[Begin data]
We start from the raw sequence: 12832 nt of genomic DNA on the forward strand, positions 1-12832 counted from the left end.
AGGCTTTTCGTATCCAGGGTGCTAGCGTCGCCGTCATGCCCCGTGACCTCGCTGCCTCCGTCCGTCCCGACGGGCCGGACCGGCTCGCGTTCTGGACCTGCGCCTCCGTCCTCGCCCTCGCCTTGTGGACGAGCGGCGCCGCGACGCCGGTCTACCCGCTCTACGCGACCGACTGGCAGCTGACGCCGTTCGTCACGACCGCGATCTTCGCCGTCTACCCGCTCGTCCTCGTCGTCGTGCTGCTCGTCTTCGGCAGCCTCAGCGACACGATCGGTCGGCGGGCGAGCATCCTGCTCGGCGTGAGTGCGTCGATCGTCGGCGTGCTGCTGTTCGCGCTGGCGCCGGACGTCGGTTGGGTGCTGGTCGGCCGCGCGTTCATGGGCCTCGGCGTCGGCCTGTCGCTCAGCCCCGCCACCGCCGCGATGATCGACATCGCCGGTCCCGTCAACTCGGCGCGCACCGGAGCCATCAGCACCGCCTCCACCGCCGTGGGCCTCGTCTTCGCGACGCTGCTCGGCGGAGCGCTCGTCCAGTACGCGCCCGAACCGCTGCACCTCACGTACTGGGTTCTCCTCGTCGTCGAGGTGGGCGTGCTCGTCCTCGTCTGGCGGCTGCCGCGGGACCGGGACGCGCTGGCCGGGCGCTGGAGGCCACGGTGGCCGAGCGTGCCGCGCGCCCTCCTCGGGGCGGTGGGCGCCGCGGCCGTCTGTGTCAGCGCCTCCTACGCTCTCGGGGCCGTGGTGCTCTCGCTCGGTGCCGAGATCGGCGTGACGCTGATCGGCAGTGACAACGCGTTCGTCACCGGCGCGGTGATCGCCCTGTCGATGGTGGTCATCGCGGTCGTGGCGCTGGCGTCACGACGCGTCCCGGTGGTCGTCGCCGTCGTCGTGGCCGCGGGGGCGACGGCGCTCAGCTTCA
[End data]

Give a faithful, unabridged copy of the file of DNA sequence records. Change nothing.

We start from the raw sequence: 12832 nt of genomic DNA on the forward strand, positions 1-12832 counted from the left end.
AGGCTTTTCGTATCCAGGGTGCTAGCGTCGCCGTCATGCCCCGTGACCTCGCTGCCTCCGTCCGTCCCGACGGGCCGGACCGGCTCGCGTTCTGGACCTGCGCCTCCGTCCTCGCCCTCGCCTTGTGGACGAGCGGCGCCGCGACGCCGGTCTACCCGCTCTACGCGACCGACTGGCAGCTGACGCCGTTCGTCACGACCGCGATCTTCGCCGTCTACCCGCTCGTCCTCGTCGTCGTGCTGCTCGTCTTCGGCAGCCTCAGCGACACGATCGGTCGGCGGGCGAGCATCCTGCTCGGCGTGAGTGCGTCGATCGTCGGCGTGCTGCTGTTCGCGCTGGCGCCGGACGTCGGTTGGGTGCTGGTCGGCCGCGCGTTCATGGGCCTCGGCGTCGGCCTGTCGCTCAGCCCCGCCACCGCCGCGATGATCGACATCGCCGGTCCCGTCAACTCGGCGCGCACCGGAGCCATCAGCACCGCCTCCACCGCCGTGGGCCTCGTCTTCGCGACGCTGCTCGGCGGAGCGCTCGTCCAGTACGCGCCCGAACCGCTGCACCTCACGTACTGGGTTCTCCTCGTCGTCGAGGTGGGCGTGCTCGTCCTCGTCTGGCGGCTGCCGCGGGACCGGGACGCGCTGGCCGGGCGCTGGAGGCCACGGTGGCCGAGCGTGCCGCGCGCCCTCCTCGGGGCGGTGGGCGCCGCGGCCGTCTGTGTCAGCGCCTCCTACGCTCTCGGGGCCGTGGTGCTCTCGCTCGGTGCCGAGATCGGCGTGACGCTGATCGGCAGTGACAACGCGTTCGTCACCGGCGCGGTGATCGCCCTGTCGATGGTGGTCATCGCGGTCGTGGCGCTGGCGTCACGACGCGTCCCGGTGGTCGTCGCCGTCGTCGTGGCCGCGGGGGCGACGGCGCTCAGCTTCA